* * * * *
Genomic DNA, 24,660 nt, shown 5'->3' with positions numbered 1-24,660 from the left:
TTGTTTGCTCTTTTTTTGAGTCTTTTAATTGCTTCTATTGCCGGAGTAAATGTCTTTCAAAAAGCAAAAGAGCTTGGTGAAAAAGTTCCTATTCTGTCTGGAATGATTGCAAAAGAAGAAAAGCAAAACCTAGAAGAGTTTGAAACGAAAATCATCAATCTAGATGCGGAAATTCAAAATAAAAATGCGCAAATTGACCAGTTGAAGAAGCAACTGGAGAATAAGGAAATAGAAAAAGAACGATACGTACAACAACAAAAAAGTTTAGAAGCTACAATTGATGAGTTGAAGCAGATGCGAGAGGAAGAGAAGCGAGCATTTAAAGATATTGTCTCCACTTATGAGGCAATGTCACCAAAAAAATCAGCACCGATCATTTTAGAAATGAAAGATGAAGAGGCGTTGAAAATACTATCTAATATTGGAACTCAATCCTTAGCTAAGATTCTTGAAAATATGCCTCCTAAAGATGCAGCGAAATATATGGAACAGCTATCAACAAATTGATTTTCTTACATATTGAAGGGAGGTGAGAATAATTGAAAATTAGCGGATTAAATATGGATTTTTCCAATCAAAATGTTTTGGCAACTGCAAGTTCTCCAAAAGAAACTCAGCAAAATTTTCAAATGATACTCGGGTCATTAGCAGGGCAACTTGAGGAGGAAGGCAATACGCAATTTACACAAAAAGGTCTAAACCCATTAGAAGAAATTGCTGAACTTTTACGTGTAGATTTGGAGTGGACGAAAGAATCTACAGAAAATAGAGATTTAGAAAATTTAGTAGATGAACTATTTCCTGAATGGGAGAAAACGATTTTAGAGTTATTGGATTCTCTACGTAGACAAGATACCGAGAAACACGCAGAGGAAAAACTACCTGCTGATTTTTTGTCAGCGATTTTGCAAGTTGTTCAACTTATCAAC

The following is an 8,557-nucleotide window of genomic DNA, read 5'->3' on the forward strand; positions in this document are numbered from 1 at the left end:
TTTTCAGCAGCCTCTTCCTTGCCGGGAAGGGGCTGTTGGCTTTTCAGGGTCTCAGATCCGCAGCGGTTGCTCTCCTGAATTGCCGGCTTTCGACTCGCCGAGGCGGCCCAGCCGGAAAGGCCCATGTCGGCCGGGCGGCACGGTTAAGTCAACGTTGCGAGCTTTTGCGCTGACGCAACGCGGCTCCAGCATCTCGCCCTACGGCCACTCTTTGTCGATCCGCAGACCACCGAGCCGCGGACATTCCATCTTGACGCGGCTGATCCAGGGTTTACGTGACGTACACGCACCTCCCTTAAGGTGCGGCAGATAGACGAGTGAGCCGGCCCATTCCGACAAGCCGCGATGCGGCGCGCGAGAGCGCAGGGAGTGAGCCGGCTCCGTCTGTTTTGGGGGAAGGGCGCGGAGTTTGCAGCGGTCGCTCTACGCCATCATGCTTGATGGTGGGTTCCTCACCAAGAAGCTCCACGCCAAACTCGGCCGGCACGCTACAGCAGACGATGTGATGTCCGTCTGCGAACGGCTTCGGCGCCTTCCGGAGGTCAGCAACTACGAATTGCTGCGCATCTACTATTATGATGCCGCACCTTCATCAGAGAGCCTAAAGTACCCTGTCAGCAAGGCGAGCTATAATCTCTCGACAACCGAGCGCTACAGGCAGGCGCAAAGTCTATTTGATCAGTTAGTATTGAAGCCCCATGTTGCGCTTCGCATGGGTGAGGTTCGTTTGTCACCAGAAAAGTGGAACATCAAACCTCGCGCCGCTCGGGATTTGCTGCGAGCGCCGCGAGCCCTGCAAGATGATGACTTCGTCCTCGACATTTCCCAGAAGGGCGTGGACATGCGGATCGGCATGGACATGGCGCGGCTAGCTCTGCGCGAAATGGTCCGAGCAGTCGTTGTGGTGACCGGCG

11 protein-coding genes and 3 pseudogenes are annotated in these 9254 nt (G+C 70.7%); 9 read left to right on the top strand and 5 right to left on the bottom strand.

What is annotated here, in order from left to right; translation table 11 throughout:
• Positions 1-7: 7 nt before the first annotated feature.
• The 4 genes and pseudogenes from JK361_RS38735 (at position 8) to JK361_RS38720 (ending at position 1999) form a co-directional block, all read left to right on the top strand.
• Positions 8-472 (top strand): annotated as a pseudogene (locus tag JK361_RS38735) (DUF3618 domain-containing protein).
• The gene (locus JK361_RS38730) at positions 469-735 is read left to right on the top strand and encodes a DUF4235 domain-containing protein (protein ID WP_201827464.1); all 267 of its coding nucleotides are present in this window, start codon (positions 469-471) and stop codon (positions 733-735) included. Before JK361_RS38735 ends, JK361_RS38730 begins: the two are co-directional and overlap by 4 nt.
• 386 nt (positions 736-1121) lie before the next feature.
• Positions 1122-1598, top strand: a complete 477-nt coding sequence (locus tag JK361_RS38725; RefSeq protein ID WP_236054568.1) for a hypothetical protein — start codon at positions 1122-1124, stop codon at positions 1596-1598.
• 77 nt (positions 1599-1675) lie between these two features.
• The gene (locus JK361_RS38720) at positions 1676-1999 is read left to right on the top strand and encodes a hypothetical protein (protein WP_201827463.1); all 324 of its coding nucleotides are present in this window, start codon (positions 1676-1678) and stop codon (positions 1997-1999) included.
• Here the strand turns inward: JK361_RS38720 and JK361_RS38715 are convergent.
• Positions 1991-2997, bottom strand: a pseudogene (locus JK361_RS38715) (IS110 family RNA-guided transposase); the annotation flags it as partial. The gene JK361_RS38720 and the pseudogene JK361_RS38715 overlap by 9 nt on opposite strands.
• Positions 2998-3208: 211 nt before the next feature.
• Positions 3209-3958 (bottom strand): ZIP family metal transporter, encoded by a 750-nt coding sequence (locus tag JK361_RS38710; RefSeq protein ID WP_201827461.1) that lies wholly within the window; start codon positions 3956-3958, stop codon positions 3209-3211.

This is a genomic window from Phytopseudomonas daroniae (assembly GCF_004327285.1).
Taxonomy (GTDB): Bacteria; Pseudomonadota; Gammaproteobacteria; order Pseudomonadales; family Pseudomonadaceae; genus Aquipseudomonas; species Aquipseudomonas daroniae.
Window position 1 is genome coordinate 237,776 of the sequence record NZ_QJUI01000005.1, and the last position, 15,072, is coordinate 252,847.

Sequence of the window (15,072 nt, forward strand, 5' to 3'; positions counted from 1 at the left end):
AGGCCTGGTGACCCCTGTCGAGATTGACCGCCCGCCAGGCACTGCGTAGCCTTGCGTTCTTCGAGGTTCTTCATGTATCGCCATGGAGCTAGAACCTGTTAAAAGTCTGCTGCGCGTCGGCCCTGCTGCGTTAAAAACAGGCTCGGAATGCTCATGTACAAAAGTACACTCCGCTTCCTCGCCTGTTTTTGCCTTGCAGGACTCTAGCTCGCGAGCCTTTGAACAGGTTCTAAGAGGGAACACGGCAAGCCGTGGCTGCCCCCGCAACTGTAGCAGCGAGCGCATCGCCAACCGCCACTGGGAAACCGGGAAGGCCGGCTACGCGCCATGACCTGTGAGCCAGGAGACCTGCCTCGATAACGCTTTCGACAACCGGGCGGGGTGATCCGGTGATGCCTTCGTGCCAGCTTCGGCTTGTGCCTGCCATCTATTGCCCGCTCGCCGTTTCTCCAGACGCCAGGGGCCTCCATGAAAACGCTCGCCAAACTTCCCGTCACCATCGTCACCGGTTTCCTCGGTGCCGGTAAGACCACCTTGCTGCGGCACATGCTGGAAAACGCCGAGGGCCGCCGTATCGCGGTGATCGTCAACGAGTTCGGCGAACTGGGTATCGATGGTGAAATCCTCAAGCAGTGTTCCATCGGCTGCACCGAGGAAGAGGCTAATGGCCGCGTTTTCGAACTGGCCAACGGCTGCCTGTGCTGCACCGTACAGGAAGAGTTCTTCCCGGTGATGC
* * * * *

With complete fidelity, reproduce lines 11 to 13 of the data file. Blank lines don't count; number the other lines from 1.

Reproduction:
• 386 nt (positions 736-1121) lie before the next feature.
• Positions 1122-1598, top strand: a complete 477-nt coding sequence (locus tag JK361_RS38725; RefSeq protein ID WP_236054568.1) for a hypothetical protein — start codon at positions 1122-1124, stop codon at positions 1596-1598.
• 77 nt (positions 1599-1675) lie between these two features.